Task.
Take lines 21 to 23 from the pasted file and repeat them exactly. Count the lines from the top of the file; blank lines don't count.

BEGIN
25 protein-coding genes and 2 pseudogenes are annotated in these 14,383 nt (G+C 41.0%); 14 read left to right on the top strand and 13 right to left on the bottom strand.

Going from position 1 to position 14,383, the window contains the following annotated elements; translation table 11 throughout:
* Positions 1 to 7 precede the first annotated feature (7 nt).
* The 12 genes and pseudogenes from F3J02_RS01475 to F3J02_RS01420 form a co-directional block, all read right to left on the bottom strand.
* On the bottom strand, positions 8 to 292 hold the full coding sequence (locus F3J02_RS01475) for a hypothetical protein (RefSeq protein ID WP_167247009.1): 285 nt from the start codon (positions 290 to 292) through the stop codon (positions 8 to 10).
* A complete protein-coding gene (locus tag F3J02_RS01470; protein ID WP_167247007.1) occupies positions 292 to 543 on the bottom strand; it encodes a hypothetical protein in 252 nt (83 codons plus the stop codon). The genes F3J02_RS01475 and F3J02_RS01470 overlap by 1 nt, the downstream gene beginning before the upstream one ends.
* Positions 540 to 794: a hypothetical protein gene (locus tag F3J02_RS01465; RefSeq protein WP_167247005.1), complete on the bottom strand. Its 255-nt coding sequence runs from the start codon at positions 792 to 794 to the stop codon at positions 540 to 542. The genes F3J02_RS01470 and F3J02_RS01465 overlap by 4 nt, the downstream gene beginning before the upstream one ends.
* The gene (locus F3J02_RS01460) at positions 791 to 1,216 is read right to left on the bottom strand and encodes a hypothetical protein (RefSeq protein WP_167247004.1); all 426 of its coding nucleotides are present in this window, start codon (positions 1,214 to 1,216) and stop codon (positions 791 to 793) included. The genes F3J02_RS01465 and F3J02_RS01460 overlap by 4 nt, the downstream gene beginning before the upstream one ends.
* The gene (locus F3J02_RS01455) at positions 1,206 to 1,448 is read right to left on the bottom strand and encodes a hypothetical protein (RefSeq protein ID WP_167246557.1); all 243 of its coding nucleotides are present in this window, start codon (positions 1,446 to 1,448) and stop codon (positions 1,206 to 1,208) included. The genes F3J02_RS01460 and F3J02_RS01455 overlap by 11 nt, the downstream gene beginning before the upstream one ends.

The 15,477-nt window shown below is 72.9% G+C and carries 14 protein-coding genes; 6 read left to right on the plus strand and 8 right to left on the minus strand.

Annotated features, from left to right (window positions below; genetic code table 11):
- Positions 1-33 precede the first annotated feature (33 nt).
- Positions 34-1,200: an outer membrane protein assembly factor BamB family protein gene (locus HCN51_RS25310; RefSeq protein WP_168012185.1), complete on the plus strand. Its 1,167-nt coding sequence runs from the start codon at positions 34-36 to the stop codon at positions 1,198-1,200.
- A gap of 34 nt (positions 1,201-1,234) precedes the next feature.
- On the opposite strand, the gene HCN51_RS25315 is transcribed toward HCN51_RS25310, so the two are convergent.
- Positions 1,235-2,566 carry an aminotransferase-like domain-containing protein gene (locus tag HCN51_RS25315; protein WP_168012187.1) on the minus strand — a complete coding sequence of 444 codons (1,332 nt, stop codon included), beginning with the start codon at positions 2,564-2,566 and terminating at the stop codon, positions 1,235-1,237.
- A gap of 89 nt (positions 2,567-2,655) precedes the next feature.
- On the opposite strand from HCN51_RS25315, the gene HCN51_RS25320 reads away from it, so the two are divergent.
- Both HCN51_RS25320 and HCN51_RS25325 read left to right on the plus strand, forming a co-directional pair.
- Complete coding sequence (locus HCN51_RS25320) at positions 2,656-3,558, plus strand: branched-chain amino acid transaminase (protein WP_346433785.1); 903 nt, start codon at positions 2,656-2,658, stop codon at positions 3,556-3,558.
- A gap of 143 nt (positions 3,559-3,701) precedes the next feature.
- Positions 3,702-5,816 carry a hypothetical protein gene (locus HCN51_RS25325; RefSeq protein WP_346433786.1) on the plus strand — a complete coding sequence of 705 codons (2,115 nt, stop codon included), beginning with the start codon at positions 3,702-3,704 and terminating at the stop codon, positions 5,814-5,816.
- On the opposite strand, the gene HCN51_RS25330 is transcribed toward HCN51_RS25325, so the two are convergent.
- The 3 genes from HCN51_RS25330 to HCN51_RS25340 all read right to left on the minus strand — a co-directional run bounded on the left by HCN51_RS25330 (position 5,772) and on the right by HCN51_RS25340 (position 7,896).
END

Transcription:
- A gap of 143 nt (positions 3,559-3,701) precedes the next feature.
- Positions 3,702-5,816 carry a hypothetical protein gene (locus HCN51_RS25325; RefSeq protein WP_346433786.1) on the plus strand — a complete coding sequence of 705 codons (2,115 nt, stop codon included), beginning with the start codon at positions 3,702-3,704 and terminating at the stop codon, positions 5,814-5,816.
- On the opposite strand, the gene HCN51_RS25330 is transcribed toward HCN51_RS25325, so the two are convergent.